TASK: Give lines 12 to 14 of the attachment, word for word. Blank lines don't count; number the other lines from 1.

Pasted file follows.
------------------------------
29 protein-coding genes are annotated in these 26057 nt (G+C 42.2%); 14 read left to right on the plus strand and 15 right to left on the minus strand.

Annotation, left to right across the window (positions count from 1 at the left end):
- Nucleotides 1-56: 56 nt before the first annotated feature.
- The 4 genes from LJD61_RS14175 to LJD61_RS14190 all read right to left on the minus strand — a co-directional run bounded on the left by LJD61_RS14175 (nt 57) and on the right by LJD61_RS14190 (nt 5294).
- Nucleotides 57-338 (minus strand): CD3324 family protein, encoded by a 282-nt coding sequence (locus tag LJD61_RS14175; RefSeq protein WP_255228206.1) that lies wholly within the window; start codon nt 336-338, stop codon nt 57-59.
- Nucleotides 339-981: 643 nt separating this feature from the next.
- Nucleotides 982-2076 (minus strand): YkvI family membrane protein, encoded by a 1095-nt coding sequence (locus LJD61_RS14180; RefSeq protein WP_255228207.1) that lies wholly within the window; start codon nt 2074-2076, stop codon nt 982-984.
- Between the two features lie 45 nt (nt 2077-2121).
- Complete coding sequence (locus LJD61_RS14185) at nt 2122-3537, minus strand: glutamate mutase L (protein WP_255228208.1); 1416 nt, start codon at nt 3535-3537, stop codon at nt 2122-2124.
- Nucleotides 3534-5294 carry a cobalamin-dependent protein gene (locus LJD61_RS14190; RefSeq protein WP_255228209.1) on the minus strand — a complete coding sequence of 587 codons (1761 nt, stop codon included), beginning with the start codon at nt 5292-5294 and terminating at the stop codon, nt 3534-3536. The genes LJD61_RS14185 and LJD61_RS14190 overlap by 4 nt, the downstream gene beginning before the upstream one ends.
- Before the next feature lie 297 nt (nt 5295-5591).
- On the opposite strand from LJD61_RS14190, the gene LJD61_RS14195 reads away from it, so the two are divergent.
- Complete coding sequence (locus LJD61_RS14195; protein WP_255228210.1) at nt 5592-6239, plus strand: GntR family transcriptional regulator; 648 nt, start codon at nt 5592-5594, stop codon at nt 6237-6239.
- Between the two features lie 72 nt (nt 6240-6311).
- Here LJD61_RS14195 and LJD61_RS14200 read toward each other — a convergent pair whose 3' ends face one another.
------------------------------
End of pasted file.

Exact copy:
- On the opposite strand from LJD61_RS14190, the gene LJD61_RS14195 reads away from it, so the two are divergent.
- Complete coding sequence (locus LJD61_RS14195; protein WP_255228210.1) at nt 5592-6239, plus strand: GntR family transcriptional regulator; 648 nt, start codon at nt 5592-5594, stop codon at nt 6237-6239.
- Between the two features lie 72 nt (nt 6240-6311).